Halogenated anesthetic agents (desflurane, isoflurane and sevoflurane) may have cardioprotective
properties at therapeutic doses against myocardial intraoperative ischemia-reperfusion injury.
Cardioprotection mechanisms are related to mitochondrial and anti-apoptotic signaling pathways. Experimentals
and human studies have proven that their use may reduce morbidity and mortality in the
setting of cardiac surgery, including a reduction in myocardial infarct size and mechanical ventilation
needs. In contrast, total intra-venous propofol based anesthesia may be detrimental. In the present review,
we show the rationale for the perioperative use of halogenated anesthetics based on mechanisms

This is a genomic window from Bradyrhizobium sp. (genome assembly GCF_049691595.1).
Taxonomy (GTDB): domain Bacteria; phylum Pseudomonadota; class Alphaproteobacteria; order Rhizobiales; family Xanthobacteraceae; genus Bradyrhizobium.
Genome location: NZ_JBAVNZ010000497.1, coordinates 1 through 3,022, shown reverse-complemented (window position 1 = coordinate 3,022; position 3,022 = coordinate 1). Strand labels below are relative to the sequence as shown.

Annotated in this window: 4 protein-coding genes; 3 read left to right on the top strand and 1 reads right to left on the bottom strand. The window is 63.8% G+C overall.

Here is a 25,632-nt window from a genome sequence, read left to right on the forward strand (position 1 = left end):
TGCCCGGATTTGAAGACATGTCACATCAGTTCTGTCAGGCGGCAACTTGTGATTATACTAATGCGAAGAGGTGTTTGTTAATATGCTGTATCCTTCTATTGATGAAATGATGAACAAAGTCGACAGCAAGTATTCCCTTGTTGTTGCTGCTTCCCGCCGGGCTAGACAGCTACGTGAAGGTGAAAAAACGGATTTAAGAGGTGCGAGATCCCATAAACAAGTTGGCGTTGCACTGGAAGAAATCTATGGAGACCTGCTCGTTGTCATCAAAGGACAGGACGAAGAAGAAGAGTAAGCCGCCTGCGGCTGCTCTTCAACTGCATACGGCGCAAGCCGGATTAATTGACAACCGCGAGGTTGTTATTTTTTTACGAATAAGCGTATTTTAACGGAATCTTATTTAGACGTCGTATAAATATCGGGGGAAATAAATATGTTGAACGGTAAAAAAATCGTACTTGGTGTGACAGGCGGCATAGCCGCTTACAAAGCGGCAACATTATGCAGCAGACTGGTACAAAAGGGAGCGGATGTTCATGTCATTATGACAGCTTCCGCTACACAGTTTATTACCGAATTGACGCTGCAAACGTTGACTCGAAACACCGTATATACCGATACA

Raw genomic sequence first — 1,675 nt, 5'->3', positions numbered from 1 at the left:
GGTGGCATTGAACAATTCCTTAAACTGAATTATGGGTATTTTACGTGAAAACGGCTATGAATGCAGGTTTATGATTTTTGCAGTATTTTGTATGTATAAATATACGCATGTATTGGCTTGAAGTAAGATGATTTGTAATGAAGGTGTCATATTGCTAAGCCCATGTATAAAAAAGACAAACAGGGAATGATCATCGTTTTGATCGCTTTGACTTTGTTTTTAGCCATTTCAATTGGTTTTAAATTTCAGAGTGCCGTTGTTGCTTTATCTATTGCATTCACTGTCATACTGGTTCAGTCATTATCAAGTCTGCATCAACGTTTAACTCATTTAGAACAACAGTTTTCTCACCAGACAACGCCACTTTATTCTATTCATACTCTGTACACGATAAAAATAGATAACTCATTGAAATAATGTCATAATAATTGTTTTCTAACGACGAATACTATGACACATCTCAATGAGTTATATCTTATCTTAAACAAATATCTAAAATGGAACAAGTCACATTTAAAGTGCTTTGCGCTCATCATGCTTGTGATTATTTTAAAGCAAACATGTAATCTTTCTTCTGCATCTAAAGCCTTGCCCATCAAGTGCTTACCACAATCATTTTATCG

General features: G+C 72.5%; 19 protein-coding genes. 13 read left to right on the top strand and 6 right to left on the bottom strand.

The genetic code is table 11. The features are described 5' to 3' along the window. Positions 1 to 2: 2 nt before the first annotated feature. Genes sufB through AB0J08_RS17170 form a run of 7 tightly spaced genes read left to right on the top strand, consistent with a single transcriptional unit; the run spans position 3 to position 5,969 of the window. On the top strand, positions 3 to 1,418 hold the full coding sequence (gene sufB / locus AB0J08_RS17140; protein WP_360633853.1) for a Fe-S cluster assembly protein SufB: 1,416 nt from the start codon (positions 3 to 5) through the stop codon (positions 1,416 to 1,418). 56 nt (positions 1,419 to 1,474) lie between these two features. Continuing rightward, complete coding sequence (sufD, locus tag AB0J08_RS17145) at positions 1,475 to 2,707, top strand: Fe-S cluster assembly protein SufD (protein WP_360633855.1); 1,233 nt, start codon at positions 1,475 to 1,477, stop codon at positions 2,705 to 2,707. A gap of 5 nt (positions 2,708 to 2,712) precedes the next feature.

of action, experimental research and human studies. Considerations and major concerns regarding their
use, the present evidence for their use in other areas, such as major non-cardiac surgery and intensive
care unit patients, and future perspectives are also discussed.
Keywords: Halogenated agents, total intra-venous anesthesia, cardiac surgery, outcomes, intensive care unit, anesthesia, intensive
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